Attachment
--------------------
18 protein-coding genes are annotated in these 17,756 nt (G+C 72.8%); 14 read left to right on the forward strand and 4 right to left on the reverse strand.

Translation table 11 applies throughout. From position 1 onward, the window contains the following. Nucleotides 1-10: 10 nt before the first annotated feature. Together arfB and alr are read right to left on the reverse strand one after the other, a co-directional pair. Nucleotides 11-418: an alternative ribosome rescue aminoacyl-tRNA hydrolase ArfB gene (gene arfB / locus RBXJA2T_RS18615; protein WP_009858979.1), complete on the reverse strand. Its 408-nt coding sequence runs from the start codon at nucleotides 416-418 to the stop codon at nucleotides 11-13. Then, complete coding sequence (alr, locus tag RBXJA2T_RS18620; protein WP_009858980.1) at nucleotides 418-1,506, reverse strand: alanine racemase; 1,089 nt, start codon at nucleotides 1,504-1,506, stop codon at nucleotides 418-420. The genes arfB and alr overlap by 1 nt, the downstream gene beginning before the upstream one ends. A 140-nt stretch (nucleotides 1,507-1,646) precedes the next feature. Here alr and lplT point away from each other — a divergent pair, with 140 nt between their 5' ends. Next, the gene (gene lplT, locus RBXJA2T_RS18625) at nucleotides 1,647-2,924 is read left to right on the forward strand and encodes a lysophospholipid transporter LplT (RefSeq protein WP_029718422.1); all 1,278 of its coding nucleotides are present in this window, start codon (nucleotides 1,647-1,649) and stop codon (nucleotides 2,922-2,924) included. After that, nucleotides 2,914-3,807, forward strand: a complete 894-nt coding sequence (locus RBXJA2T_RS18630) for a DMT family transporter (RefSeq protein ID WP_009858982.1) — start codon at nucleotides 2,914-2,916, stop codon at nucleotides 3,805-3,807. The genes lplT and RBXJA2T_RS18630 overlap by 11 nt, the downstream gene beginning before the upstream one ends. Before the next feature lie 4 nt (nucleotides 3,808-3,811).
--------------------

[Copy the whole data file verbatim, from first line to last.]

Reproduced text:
18 protein-coding genes are annotated in these 17,756 nt (G+C 72.8%); 14 read left to right on the forward strand and 4 right to left on the reverse strand.

Translation table 11 applies throughout. From position 1 onward, the window contains the following. Nucleotides 1-10: 10 nt before the first annotated feature. Together arfB and alr are read right to left on the reverse strand one after the other, a co-directional pair. Nucleotides 11-418: an alternative ribosome rescue aminoacyl-tRNA hydrolase ArfB gene (gene arfB / locus RBXJA2T_RS18615; protein WP_009858979.1), complete on the reverse strand. Its 408-nt coding sequence runs from the start codon at nucleotides 416-418 to the stop codon at nucleotides 11-13. Then, complete coding sequence (alr, locus tag RBXJA2T_RS18620; protein WP_009858980.1) at nucleotides 418-1,506, reverse strand: alanine racemase; 1,089 nt, start codon at nucleotides 1,504-1,506, stop codon at nucleotides 418-420. The genes arfB and alr overlap by 1 nt, the downstream gene beginning before the upstream one ends. A 140-nt stretch (nucleotides 1,507-1,646) precedes the next feature. Here alr and lplT point away from each other — a divergent pair, with 140 nt between their 5' ends. Next, the gene (gene lplT, locus RBXJA2T_RS18625) at nucleotides 1,647-2,924 is read left to right on the forward strand and encodes a lysophospholipid transporter LplT (RefSeq protein WP_029718422.1); all 1,278 of its coding nucleotides are present in this window, start codon (nucleotides 1,647-1,649) and stop codon (nucleotides 2,922-2,924) included. After that, nucleotides 2,914-3,807, forward strand: a complete 894-nt coding sequence (locus RBXJA2T_RS18630) for a DMT family transporter (RefSeq protein ID WP_009858982.1) — start codon at nucleotides 2,914-2,916, stop codon at nucleotides 3,805-3,807. The genes lplT and RBXJA2T_RS18630 overlap by 11 nt, the downstream gene beginning before the upstream one ends. Before the next feature lie 4 nt (nucleotides 3,808-3,811).